LOW EXPECTATIONS. Survivors may look a lot like Alliance Capital Management--large global firms with retail and institutional strengths. Alliance, a mutual-fund growth shop majority-owned by French insurer AXA, bought Sanford C. Bernstein, a value investor and well-respected research firm, for $3.5 billion in June. Building either business from scratch would have been "daunting," says Alliance Chairman Dave Williams. "The established players are hard to displace." A merger was the only real alternative.

Mutual-fund firms are up for grabs, too. Companies with a narrow array of offerings--T. Rowe Price, John Nuveen, and Eaton Vance, for instance--are prime targets, analysts say, and their stock prices are rising on takeover speculation. Once again, European banks are key players because they will "pay a higher price for mediocre managers just to get a foothold in the U.S. market," says Maitland Lammert, an analyst at Edward Jones. Furthermore, overseas companies can afford to pay rich prices for U.S. assets, Lammert says, because European investors are easier to please. "They can earn 11% on the acquisition and still satisfy investors," she says.

Even the battered insurance sector is sharing in the financial renaissance. Shares of Metropolitan Life Insurance and John Hancock Mutual Life Insurance have gained up to 70% this year after announcing or completing plans to "demutualize" (a process which changes a mutual company owned by policyholders into a stock company). This occurred at a time when sentiment toward insurance stocks was at an all-time low, explains Lammert, with these stocks trading at a discount to their book values despite the S&P's AA rating. Moreover, commercial property-and-casualty companies are profitable again after almost a decade of declining premiums and costly catastrophes. "They were doing a lot of underwriting at prices that didn't cover costs," Lammert says. "Some of the weaker players, such as Reliance, really got burned." Financier Saul Steinberg's near-bankrupt Reliance posted a second-quarter net loss of $504.5 million, more than triple last year's loss. But market leaders such as AIG refused to underwrite businesses without rate increases, and other insurance companies followed their lead. Says Lammert: "It's what started the move in the share prices."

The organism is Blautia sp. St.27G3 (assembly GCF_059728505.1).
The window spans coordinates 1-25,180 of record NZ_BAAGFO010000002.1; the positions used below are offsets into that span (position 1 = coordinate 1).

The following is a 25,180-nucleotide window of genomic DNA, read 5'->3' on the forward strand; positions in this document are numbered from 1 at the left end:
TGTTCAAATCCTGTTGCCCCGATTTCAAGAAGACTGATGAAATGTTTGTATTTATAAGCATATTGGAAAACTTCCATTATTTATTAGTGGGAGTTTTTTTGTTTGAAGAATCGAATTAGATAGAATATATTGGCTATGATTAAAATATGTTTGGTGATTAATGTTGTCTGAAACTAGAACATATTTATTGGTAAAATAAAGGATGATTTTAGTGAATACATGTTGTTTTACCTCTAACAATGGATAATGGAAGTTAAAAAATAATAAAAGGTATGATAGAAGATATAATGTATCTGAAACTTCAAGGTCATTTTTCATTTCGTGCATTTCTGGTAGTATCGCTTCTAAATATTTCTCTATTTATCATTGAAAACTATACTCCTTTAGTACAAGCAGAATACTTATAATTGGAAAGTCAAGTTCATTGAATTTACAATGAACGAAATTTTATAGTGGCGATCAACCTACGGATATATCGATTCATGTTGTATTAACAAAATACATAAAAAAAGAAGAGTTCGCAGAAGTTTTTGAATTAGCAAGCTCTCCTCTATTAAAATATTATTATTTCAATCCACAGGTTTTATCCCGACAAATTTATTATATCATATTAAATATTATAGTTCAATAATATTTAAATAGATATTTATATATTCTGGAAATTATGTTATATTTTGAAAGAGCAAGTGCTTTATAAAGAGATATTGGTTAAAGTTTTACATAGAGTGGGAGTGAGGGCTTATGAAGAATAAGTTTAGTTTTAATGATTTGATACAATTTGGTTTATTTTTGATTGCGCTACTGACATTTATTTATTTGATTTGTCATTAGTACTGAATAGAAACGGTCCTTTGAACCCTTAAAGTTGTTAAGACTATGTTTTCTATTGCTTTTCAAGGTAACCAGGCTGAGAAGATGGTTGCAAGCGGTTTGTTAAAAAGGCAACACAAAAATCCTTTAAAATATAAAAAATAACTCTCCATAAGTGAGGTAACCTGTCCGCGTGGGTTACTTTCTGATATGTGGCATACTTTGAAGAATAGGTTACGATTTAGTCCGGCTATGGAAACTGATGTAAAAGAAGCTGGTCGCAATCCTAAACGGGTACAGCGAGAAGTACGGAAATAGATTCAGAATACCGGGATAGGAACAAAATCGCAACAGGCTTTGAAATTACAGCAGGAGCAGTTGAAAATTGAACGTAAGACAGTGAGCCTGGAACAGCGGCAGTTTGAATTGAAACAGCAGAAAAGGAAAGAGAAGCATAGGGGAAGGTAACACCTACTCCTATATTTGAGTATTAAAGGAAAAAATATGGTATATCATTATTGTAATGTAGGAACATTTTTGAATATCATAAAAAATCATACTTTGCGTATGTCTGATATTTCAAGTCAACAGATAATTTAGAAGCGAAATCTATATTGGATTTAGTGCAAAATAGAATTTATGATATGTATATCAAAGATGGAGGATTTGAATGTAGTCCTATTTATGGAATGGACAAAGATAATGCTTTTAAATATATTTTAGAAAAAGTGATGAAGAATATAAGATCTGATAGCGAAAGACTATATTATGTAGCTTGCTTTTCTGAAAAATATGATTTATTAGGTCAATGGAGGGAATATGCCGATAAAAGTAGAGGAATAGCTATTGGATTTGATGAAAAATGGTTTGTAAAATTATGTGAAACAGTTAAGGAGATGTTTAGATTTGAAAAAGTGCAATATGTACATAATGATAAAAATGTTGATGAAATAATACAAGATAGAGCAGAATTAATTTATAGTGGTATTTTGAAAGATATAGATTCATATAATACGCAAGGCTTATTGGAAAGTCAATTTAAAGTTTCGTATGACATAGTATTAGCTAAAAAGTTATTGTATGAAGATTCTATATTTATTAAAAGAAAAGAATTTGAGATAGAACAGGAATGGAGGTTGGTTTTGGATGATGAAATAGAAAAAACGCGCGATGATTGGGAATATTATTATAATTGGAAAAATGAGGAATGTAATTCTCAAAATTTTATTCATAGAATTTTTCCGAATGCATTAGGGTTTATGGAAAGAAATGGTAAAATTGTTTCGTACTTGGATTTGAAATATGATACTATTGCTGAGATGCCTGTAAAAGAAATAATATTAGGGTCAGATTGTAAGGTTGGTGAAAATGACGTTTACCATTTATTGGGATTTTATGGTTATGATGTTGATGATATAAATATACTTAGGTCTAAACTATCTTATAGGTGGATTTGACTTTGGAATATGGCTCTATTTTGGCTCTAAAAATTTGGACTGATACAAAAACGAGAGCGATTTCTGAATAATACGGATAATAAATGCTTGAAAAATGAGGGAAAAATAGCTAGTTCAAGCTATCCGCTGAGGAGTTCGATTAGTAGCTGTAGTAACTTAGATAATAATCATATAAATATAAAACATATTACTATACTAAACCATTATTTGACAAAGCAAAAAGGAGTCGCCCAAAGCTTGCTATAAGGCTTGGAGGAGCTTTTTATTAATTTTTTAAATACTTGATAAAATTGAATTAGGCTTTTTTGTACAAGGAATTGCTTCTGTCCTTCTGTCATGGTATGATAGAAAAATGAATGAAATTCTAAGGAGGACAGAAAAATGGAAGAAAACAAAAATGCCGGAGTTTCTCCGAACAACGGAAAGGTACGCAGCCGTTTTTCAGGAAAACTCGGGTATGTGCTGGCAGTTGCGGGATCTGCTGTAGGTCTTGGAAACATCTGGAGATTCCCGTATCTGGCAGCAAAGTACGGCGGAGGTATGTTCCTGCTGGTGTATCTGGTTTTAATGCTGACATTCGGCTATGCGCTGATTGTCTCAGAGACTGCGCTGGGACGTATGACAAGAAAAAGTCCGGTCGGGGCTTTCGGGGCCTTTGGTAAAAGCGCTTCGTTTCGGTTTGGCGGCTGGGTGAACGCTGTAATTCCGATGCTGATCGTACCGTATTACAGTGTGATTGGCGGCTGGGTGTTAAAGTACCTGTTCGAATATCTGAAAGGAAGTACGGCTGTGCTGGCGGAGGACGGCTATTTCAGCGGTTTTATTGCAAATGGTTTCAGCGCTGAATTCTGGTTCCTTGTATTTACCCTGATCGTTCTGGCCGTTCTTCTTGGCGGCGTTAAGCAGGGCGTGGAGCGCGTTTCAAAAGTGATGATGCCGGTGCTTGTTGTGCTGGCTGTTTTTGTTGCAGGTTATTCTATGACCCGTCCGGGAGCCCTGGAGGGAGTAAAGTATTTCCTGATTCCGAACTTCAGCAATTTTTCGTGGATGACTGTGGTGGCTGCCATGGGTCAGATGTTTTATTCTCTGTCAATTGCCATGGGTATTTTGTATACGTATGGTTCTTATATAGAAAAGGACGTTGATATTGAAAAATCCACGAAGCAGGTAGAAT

Some large regional banks are on the mend, too. Commerce Bancshares of Kansas City, Mo., for example, has done particularly well, more than doubling its wealth-management and estate business to $17 billion in four years. In the second quarter, the bank had its 17th consecutive quarter of double-digit earnings-per-share growth. Says James Catudal of Fidelity Advisor Financial Services Fund: "A lot of banks have to change their strategy to focus on investment banking or some other securities business because that's where the revenue is." And with 8,000 Federal Deposit Insurance Corp.-insured banks in the U.S., Catudal says consolidation is inevitable, and could further boost bank stocks.

What hasn't rallied so far are the online brokers. In large part, that's a result of the sharp fall-off in day trading, but--more important--it's proof that, in the end, earnings count. Companies such as E*Trade Group Inc. and Ameritrade Inc. haven't reached that watermark.

If the economy comes in for a soft landing, as appears likely, and interest rates remain stable, financial-services companies will be making lots of money, and their stocks will stay strong.